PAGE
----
In qualifying, Haas has twice made it to Q3, thanks to the efforts of Hulkenberg, who just missed out on making it in Saudi Arabia, finishing in 11th place. In terms of qualifying average pace, Haas is the fifth strongest team, but using the supertimes methodology (which is based on the quickest individual lap of each car), it falls to sixth, behind Alpine.
Although Alpine has a fundamentally stronger car, Haas’s performance this season has been commendable, with a relatively strong overall performance. This is a notable achievement for Haas, considering the team’s recent struggles.
Although the team’s current state may seem similar to where it was at its peak before its slump, several significant changes have taken place. Haas has established its technical headquarters at Maranello, which is still dependent on Ferrari but also working to develop its own technical capabilities.
Under the leadership of Simone Resta, who is serving as the technical director on loan, Haas’s technical headquarters in Maranello has been functioning effectively. As a result, the team is now responsible for a larger proportion of its aero design work than it was before, with Dallara’s involvement reduced.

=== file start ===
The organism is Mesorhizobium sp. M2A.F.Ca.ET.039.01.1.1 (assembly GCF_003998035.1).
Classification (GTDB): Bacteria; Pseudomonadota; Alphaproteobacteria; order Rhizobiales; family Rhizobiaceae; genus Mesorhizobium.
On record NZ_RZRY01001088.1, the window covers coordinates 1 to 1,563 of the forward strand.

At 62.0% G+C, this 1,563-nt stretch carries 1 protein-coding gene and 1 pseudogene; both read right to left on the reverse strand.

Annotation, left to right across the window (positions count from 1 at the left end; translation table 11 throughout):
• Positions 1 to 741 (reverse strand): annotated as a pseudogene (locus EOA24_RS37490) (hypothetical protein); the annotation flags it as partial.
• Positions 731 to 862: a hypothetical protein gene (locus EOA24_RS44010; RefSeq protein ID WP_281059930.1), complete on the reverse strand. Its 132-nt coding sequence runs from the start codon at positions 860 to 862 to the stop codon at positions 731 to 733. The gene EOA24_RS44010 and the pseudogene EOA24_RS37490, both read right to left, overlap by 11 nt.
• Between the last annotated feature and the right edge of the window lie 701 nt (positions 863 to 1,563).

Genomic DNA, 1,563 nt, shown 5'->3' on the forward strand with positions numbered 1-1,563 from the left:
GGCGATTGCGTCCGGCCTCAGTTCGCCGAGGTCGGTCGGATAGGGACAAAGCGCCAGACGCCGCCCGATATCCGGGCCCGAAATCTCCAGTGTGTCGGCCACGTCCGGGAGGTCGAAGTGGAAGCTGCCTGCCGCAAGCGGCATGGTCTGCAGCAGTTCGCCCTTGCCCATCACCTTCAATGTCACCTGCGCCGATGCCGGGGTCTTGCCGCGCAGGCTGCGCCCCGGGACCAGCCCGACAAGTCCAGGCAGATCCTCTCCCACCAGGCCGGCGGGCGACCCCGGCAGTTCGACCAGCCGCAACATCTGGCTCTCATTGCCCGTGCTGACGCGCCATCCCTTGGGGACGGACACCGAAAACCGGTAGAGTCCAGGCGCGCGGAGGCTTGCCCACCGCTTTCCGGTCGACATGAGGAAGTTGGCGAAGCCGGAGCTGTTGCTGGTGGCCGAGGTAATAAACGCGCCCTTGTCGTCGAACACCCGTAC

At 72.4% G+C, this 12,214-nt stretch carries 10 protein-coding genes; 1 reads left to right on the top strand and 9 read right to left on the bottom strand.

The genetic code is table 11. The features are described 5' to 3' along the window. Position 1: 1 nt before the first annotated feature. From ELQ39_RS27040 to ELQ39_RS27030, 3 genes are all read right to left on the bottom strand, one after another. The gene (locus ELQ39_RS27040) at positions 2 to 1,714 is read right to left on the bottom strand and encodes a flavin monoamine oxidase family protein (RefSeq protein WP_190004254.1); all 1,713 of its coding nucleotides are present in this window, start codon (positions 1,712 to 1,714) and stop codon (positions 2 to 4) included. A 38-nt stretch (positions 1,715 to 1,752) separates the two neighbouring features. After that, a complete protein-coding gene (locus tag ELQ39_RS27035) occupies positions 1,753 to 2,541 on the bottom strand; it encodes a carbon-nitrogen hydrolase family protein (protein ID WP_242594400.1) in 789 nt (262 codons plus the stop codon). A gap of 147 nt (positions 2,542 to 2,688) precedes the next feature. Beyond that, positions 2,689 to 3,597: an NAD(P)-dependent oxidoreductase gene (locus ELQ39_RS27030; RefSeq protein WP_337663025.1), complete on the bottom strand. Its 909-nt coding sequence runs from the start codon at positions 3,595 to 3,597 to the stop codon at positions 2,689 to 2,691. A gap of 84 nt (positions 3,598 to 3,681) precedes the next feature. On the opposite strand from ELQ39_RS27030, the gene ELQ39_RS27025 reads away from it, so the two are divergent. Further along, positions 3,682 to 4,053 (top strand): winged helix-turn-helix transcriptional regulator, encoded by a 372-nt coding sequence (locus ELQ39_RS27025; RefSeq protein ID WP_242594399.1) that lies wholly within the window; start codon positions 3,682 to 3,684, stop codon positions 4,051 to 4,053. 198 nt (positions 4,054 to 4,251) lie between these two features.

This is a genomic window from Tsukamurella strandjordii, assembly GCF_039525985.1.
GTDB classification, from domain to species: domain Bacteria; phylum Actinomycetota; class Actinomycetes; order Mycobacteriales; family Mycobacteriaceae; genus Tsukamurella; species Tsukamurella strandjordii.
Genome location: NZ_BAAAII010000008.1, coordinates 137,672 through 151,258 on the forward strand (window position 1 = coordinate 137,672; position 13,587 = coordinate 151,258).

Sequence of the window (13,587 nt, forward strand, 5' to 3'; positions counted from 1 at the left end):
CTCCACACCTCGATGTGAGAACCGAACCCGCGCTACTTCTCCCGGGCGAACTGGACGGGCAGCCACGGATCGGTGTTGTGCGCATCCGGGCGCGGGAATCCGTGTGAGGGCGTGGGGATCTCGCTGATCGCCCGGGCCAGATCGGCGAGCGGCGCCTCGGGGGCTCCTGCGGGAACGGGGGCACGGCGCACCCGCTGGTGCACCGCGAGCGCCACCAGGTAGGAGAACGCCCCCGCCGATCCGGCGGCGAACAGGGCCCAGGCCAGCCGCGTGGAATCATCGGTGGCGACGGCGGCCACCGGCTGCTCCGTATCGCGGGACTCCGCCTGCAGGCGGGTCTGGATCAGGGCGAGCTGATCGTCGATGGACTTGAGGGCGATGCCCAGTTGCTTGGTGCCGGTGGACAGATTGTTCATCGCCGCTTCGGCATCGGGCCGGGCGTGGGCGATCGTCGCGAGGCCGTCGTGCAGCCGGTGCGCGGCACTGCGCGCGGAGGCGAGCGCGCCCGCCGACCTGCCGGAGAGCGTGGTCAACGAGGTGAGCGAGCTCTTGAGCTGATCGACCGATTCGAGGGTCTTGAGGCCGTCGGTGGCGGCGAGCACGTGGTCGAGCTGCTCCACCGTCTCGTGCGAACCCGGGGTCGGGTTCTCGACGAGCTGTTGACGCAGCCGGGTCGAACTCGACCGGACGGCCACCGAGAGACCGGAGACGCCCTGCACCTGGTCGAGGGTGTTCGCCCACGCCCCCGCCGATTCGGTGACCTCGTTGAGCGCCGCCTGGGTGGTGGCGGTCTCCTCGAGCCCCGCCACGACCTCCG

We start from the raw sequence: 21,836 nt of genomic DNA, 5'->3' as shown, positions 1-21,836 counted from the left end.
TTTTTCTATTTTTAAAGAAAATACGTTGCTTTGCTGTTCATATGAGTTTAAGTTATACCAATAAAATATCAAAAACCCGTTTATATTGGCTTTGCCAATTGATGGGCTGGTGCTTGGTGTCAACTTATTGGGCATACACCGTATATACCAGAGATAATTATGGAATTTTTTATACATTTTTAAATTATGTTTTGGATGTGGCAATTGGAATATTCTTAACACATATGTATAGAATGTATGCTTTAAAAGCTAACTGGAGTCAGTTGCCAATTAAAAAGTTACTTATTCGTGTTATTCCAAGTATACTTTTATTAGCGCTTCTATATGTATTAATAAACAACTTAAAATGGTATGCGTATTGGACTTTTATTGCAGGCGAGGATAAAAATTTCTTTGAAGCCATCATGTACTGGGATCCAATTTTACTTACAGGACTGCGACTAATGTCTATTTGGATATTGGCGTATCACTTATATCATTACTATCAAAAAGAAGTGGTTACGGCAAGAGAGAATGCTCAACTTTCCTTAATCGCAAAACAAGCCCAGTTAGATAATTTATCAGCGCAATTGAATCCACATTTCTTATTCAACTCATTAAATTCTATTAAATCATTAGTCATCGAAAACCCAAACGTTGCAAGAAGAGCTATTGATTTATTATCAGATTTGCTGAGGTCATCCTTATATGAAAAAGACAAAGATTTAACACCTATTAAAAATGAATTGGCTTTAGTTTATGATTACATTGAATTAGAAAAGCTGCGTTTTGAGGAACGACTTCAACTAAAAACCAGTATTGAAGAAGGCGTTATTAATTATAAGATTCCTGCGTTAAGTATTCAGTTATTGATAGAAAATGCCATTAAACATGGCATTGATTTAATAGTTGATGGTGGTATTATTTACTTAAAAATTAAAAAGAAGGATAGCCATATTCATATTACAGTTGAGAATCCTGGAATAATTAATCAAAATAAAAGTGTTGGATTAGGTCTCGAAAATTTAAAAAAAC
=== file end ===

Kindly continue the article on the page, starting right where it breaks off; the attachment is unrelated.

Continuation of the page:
Now that Haas has returned to normalcy, the team has shown that it is a competent, efficient, and reliable Formula 1 team. The main challenge for the team this year is to produce more consistent updates, as last year was focused primarily on a single major package in Hungary.
If Haas can produce more consistent updates throughout the season, there is no reason why the team cannot achieve a better result than last year’s eighth-place finish in the constructors’ championship. Based on current form, that appears to be the worst-case scenario.
Haas still has some way to go to demonstrate that it can compete at a higher level than a midfield team, even in the cost cap era. However, the team has convincingly demonstrated that it is capable of holding its own in the mid-pack, even when things are back to normal.